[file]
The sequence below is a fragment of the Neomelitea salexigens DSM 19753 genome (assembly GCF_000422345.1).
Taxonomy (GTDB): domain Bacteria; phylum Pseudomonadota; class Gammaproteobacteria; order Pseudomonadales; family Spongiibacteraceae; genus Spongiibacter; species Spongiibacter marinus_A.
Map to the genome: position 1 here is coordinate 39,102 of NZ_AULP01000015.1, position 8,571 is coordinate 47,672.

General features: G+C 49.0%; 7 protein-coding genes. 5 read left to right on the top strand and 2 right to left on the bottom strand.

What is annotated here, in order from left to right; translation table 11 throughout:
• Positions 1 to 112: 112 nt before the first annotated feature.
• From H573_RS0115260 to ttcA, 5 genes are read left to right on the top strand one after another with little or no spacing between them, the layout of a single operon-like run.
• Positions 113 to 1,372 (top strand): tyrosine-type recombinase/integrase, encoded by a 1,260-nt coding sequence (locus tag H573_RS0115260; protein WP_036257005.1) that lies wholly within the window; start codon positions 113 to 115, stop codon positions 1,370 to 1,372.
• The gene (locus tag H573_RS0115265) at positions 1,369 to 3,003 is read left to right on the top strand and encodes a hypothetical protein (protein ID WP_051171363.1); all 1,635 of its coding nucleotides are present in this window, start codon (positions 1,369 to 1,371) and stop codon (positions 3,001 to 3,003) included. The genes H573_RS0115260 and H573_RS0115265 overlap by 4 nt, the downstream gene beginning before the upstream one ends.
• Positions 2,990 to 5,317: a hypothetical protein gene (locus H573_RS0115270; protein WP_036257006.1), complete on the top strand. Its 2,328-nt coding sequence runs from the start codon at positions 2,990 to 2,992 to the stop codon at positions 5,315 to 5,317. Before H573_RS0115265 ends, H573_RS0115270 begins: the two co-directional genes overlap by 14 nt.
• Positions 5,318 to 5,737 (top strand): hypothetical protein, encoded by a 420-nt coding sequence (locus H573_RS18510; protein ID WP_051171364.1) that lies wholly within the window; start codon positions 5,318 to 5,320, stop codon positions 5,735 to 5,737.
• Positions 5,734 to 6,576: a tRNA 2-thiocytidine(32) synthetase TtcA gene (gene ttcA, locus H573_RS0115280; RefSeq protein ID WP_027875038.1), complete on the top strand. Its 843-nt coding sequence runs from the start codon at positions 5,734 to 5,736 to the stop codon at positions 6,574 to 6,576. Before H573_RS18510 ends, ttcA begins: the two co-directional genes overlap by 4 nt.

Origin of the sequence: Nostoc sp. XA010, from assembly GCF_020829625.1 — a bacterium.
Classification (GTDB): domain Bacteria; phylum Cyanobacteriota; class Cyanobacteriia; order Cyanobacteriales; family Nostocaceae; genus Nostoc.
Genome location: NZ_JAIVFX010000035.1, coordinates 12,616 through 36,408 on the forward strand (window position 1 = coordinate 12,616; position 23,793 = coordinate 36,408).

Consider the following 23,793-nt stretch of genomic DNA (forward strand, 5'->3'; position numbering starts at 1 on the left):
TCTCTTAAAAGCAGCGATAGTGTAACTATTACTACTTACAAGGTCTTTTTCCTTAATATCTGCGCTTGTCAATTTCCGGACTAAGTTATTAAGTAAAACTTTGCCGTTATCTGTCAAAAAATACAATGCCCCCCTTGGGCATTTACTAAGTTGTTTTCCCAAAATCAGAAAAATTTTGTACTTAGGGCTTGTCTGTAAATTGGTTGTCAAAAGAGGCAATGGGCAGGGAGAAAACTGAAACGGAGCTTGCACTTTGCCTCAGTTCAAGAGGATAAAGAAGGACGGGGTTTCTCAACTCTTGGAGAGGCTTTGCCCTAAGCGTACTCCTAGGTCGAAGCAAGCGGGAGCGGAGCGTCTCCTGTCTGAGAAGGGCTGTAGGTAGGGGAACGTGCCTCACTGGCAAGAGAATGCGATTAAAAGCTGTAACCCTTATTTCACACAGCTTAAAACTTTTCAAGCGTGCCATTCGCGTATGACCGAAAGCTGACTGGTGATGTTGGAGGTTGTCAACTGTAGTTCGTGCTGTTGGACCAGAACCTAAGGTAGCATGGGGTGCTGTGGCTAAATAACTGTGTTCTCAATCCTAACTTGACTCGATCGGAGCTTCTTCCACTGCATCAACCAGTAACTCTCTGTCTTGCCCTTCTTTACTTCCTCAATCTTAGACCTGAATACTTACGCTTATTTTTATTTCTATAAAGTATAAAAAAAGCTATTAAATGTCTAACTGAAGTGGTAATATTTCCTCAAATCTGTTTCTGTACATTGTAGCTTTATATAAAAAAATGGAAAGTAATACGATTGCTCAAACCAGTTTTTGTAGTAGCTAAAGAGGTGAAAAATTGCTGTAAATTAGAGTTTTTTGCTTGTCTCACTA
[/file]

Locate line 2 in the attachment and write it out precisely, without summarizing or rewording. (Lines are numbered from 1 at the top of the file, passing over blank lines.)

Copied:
Taxonomy (GTDB): domain Bacteria; phylum Pseudomonadota; class Gammaproteobacteria; order Pseudomonadales; family Spongiibacteraceae; genus Spongiibacter; species Spongiibacter marinus_A.